|This article needs additional citations for verification. (July 2007)|
Any molecule can be deformed in several ways - A-A bond length, A-A-A angle, A-A-A-A torsion angle. Deformed molecule store energy, which can be released and cause mechanical work as the molecule return into its optimal geometrical conformation.
The term molecular string is usually used in nano-science and molecular biology, however theoretically also macroscopic molecular springs can be considered, if it is manufactured. Such a device composed for example of arranged ultra-high molecular mass polymer fibres (Helicene, Polyacetylene) could store extraordinary (0.1-10MJ/kg in comparison to 0.0003MJ/kg of clockwork spring) amount of energy which can be stored and released almost instantly, with high energy conversion efficiency. The amount of energy storable in molecular spring is limited by the value of deformation the molecule can withstand until it undergoes chemical change. Manufacturing of such macroscopic device is however out of reach of contemporary technology, because of difficulties of synthesis and molecular arrangement of such long polymer molecules. In addition, the force needed to draw molecular string to its maximum length could be impractically high - comparable to the tensile strength of particular polymer molecule (~100GPa for some carbon compounds)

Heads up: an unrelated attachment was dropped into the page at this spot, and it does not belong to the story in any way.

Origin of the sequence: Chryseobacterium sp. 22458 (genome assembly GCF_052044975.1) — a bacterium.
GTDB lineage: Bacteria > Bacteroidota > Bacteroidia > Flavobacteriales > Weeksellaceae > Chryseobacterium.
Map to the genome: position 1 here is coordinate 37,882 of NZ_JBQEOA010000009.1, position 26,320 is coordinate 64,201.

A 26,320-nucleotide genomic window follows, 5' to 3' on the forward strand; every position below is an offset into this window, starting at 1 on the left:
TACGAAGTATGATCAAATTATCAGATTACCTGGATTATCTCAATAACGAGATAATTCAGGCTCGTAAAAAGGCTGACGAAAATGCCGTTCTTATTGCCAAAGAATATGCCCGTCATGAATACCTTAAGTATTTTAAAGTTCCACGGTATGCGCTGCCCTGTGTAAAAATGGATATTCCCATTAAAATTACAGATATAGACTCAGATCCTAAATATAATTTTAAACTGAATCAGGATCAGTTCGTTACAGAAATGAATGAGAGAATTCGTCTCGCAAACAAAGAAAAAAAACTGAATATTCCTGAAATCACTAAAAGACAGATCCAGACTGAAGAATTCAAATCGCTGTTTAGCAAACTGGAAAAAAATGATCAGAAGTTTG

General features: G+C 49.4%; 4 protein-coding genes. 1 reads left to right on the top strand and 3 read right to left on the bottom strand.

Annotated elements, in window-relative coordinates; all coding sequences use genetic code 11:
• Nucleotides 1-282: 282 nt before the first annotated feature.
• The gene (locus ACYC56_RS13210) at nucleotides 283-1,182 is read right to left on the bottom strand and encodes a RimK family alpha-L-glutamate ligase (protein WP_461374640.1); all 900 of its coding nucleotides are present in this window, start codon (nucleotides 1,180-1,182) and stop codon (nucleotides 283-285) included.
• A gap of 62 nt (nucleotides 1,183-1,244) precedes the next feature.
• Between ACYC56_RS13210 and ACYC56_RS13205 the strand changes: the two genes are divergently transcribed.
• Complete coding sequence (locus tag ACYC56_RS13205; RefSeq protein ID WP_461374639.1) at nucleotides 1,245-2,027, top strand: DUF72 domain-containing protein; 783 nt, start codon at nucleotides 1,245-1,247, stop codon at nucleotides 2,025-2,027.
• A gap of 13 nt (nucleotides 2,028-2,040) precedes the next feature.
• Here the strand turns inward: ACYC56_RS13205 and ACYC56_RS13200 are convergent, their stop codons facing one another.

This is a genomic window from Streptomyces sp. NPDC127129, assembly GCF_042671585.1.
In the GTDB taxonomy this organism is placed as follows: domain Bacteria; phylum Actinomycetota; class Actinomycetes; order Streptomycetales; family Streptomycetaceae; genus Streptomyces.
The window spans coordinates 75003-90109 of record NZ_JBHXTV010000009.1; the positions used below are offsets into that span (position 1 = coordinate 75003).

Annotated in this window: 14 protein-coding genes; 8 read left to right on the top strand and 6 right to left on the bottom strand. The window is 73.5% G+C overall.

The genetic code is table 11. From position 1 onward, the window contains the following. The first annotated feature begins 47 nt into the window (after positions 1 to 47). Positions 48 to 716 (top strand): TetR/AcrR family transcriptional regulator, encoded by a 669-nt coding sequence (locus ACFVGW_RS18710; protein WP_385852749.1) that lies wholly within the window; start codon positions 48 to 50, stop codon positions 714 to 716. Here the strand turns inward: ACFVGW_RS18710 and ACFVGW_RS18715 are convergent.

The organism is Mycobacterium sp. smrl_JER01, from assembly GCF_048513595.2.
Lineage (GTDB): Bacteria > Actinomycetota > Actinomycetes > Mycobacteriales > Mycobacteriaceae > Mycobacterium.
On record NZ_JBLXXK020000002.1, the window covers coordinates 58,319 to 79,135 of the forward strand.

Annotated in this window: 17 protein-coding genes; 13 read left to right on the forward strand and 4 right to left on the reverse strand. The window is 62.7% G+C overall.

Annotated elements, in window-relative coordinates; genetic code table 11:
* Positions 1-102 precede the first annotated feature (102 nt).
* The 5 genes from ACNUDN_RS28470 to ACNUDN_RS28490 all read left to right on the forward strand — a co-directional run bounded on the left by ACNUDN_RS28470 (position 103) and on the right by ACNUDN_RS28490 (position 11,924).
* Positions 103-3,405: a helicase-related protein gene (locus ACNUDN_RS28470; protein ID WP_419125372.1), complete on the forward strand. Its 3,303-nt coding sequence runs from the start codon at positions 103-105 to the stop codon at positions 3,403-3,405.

- Stretching molecular springs:elasticity of titin filaments in vertebrate striated muscle, W.A. Linke, Institute of Physiology II, University of Heidelberg, Heidelberg, Germany
|This nanotechnology-related article is a stub. You can help Wikipedia by expanding it.|